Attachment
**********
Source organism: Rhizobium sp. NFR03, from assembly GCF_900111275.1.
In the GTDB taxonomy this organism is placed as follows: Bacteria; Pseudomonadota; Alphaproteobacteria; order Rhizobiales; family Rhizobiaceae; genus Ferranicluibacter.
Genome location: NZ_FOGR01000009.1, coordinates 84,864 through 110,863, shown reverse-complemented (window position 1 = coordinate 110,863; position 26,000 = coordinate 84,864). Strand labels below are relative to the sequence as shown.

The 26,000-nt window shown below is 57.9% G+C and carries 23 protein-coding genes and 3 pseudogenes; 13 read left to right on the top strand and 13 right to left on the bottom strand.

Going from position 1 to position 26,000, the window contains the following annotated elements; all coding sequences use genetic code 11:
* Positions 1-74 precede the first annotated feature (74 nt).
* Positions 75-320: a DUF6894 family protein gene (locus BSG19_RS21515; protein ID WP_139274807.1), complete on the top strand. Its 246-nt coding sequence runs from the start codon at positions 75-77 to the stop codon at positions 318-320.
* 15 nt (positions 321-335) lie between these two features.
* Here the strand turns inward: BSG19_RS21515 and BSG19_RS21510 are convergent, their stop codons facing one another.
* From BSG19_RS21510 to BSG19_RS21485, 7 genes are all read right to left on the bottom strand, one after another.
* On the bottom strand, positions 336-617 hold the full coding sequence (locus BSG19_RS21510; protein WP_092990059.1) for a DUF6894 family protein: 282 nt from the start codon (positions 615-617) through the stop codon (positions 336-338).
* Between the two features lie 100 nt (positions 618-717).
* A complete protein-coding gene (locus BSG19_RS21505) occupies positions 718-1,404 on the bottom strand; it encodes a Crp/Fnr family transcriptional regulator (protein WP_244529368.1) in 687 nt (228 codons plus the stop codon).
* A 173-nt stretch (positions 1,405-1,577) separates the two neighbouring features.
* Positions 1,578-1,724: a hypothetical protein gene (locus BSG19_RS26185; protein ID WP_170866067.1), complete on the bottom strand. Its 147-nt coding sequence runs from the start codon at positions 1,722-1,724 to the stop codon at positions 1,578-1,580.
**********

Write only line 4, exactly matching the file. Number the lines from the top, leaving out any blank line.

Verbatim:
The 26,000-nt window shown below is 57.9% G+C and carries 23 protein-coding genes and 3 pseudogenes; 13 read left to right on the top strand and 13 right to left on the bottom strand.